Ivan Ljubicic interview: On coaching Roger Federer, dealing with retirement and life after Roger

In an exclusive interview, the Croat looks back on his time with the Swiss and explains why Federer would probably still be playing now if it had not been for injury

Ivan Ljubicic - Montpellier 2023 Ivan Ljubicic – Montpellier 2023 © JB Autissier / Panoramic

As a player, Ivan Ljubicic won 10 titles, helped Croatia win the Davis Cup and reached a career-high ranking of No 3. As a coach, he first helped Milos Raonic and then helped Roger Federer to add three more Grand Slam titles in the twilight of his career.

Since Federer’s retirement last September, Ljubicic, bow aged 44, has been busy. Already a commentator with Sky Italia, the Croat has taken on a new role with the French Tennis Federation, who hope he is the man to inspire a new generation of French players.

In an exclusive interview, Ljubicic discusses a wide range of topics, including, of course, plenty of Federer.

I wanted to ask you about the transition from being a player, in 2012, to non-player. Even it’s moving into coaching, it is not easy in any sport, is it? How did you find it?

Ivan Ljubicic : Well, it was, in a way, easy. Yeah. I mean, the thing is that the way I feel is that the more I move on, the more I realise it was actually scary. At the time, it was not bad. I was lucky because I got (this job as Tomas Berdych’s manager) which was really important for me. But then I just tried different things and I keep trying different things, you know, because you don’t know, it’s not like we built this this after-career thing for years. It just happens to you.

You know who you are as a player by the time you’re about to retire; you know who you are as a parent, as a husband, I guess. But you don’t know who you are once you stop playing, in terms of business. So it was very important for me to kind of go through a lot of things, learn, do mistakes, move on, do another mistake, move on, be ready to make mistakes. For sure, there’s no chance that the first thing you do is going to be the one, right? You just have to, like in tennis, you lose matches and then you learn and then you lose matches and then you learn and you keep moving on. So I think I’m still in that kind of process of finding out what fits me the best.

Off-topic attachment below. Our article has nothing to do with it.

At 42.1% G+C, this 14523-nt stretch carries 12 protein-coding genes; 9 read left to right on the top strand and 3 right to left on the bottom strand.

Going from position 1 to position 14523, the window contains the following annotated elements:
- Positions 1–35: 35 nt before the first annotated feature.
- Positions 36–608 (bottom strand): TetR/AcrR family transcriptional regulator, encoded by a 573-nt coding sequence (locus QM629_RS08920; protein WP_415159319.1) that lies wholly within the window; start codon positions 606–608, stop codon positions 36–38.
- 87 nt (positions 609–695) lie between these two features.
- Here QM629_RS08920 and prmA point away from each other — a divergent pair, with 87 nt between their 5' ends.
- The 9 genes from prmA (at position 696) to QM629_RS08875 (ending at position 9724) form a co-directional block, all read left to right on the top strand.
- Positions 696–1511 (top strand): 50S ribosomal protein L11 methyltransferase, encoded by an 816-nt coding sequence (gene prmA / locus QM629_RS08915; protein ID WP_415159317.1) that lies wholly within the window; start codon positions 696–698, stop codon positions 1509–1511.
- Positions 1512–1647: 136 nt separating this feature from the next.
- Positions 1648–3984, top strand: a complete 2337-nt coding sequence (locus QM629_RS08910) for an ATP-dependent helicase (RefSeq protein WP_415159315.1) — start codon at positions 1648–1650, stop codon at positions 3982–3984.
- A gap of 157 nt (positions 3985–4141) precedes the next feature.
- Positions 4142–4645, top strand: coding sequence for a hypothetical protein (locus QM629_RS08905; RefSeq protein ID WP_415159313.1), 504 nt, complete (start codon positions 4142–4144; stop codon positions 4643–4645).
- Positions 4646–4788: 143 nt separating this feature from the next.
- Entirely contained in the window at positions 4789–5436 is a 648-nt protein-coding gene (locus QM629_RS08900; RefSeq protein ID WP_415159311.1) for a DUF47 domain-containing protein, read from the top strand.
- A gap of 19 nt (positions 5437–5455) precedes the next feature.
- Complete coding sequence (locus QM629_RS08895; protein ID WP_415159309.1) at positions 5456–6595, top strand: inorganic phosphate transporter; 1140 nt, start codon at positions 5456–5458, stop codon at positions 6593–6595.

So what was it like when Roger said, one year ago, ‘OK, I’m done’? How did that happen?

Ivan Ljubicic : It was a phone call. But it didn’t come out of the blue. It was some time that we he’d had kind of doubts if he ever will come back. But it was silence. I didn’t know what to say, honestly. It’s hard to… I felt his pain. I felt, it was not an easy phone call for him, so I tried to give him comfort as much as I could, you know, but I needed comfort, too, so it was a difficult, difficult moment. But again, you know, it did not come as a surprise. We kind of all felt like it was coming sooner rather than later.

Roger Federer and Rafael Nadal at the 2022 Laver Cup in London
Roger Federer and Rafael Nadal at the 2022 Laver Cup in London Image Credit: Antoine Couvercelle / Panoramic

The more you look back, your time with him was such a remarkable time. It’s amazing, really, the things you accomplished together.

Ivan Ljubicic : I remember, of course. When Roger asks you to coach him, you say yes. I mean, it is zero doubt. But then, some time passes and then you’re like, okay : ‘well, if he didn’t win a slam in whatever, four and a half years, why do I think I’m going to be the one who’s going to change all that, or help change that?’ So there was the time there, of course you have doubts in your abilities, in your work. I think every single person has that. You just then go day by day, try to go into his head, you try to understand the way he’s thinking, what is the kind of thing that could make that little push forward, right? So then you just go through it.

I had moments and uncomfort (sic) where people thought that I was hired because I was his friend and stuff like this. But I was obviously happy that the results did come after all.

Ivan Ljubicic on Roger Federer

Of course, the start was tough because the second tournament, he hurt his meniscus and first surgery, which was a blow [Wimbledon 2016, editor’s note]. But at the same time now looking back, it was maybe fortune for us to actually get time to work and get to know each other even better. And then you just kind of go through. Of course, I had moments and uncomfort where people thought that I was hired because I was his friend and stuff like this. But I was obviously happy that the results did come after all.

Some people might say, ‘oh, anyone could coach Roger Federer’, but I imagine it’s more difficult than coaching an average player because, what can you bring? Is it little things, little differences that you make, maybe mindset?